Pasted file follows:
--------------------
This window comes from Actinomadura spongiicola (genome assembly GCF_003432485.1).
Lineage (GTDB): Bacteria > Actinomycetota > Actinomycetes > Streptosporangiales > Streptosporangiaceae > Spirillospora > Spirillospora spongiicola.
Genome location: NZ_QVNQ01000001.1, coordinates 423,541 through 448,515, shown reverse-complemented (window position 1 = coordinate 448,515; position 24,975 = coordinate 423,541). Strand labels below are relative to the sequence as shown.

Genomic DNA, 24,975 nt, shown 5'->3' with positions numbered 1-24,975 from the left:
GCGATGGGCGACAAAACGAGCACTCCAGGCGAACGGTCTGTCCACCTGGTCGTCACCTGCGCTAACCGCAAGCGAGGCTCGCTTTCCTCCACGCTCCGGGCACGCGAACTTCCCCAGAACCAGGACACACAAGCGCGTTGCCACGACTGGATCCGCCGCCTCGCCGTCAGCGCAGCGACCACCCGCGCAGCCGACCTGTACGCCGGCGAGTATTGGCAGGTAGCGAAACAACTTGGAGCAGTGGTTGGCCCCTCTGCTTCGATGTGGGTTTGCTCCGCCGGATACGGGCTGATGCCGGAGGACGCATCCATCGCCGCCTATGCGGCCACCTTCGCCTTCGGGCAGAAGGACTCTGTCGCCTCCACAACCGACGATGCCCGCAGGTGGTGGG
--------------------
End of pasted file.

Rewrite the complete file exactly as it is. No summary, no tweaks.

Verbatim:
This window comes from Actinomadura spongiicola (genome assembly GCF_003432485.1).
Lineage (GTDB): Bacteria > Actinomycetota > Actinomycetes > Streptosporangiales > Streptosporangiaceae > Spirillospora > Spirillospora spongiicola.
Genome location: NZ_QVNQ01000001.1, coordinates 423,541 through 448,515, shown reverse-complemented (window position 1 = coordinate 448,515; position 24,975 = coordinate 423,541). Strand labels below are relative to the sequence as shown.

Genomic DNA, 24,975 nt, shown 5'->3' with positions numbered 1-24,975 from the left:
GCGATGGGCGACAAAACGAGCACTCCAGGCGAACGGTCTGTCCACCTGGTCGTCACCTGCGCTAACCGCAAGCGAGGCTCGCTTTCCTCCACGCTCCGGGCACGCGAACTTCCCCAGAACCAGGACACACAAGCGCGTTGCCACGACTGGATCCGCCGCCTCGCCGTCAGCGCAGCGACCACCCGCGCAGCCGACCTGTACGCCGGCGAGTATTGGCAGGTAGCGAAACAACTTGGAGCAGTGGTTGGCCCCTCTGCTTCGATGTGGGTTTGCTCCGCCGGATACGGGCTGATGCCGGAGGACGCATCCATCGCCGCCTATGCGGCCACCTTCGCCTTCGGGCAGAAGGACTCTGTCGCCTCCACAACCGACGATGCCCGCAGGTGGTGGG